This past week, a peace of life held our first long distance fundraiser, compliments of skype. We thank “mama and papa” Chevy for all your effort and encouragement. We also thank the Women’s Association of First Baptist, Victoria for your time, interest and generous donations. You truly are mamas for peace!

Here’s an excerpt from their note of thanks: 

“What a delightful afternoon…That was so cool

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and worked so well. The ladies of the mission group were so touched by your story about the needs in Rwanda and the photos captured the heart…We will all be praying for you daily and for the families who have been so terribly traumatized in Rwanda. We will be in prayer that God will go before the Peace Camp and that His peace and strength will reign in the lives of these young people…”

Thank you so very much. With love, Nora
On behalf of the Women’s Association of First Baptist Victoria

In closing: A Mother’s Day prayer

“Let us hold tightly without wavering to the hope we affirm, for God can be trusted to keep his promise. Let us think of ways to motivate one another to acts of love and good works. ” (Hebrews 10:23-24; NLT version)

a peace of hope

a peace of hope

A look ahead…

We’re hoping to hold a youth peace camp over school break, the end of November.

It will be near a significant site – a school at Nyange where students refused to separate. 13 were killed. More details to be posted shortly.

Email us at if you’re interested in helping with fundraising or becoming one of our partners in peace. We’re looking for schools, camps and church groups interested in having a unique partnership with a school in Rwanda.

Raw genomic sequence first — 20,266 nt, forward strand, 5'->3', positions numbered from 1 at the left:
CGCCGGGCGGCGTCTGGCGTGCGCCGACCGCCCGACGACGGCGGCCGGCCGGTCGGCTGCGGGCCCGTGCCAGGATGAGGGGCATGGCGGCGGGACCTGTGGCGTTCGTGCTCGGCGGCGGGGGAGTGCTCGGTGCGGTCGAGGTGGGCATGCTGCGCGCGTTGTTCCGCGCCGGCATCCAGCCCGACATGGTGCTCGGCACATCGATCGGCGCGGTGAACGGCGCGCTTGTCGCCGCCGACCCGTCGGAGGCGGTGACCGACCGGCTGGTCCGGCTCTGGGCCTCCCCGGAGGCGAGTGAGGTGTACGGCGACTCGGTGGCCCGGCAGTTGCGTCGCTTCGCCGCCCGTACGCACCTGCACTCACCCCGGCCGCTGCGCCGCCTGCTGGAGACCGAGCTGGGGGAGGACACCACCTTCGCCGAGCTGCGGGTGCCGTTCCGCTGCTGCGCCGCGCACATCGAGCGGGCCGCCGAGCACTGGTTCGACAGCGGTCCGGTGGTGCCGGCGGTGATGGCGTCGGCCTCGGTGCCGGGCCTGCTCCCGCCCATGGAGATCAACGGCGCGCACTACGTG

Pictured: Some of the members of Amizero (Hope), a street kids ministry in Kigali started by one young woman, Epaprodite Nzunpize. They are learning traditional dance, drama and poetry and hope to be able to earn money with their new skills. Look for them to be one of the groups to perform at the camp!

a peace of life at play

a peace of dance

Our first a peace of life workshop in Rwanda was all about fun. Many songs and dances by children and youth living in child-headed households officially opened this special event held the last week of November in a remote village in the Kibungo region. 

a peace of play

a peace of play

Expecting around 160 children and youth, over 270 showed up, some walking long distances to participate in this special event. Group games helped create lots of laughter and team spirit. Afterwards, working in teams, youth created and presented poignant skits and dramas  on what causes conflict in their community.  Coming soon to this blog: video clips featuring their presentations.

gafotozi, small photographers

a peace of photography

The day concluded with 5 youth selected to participate in an intensive photography workshop for the rest of the week. More about this event in our next posting – but what resulted after five days was simply astounding, so stay tuned for photos and video clips from this exciting time.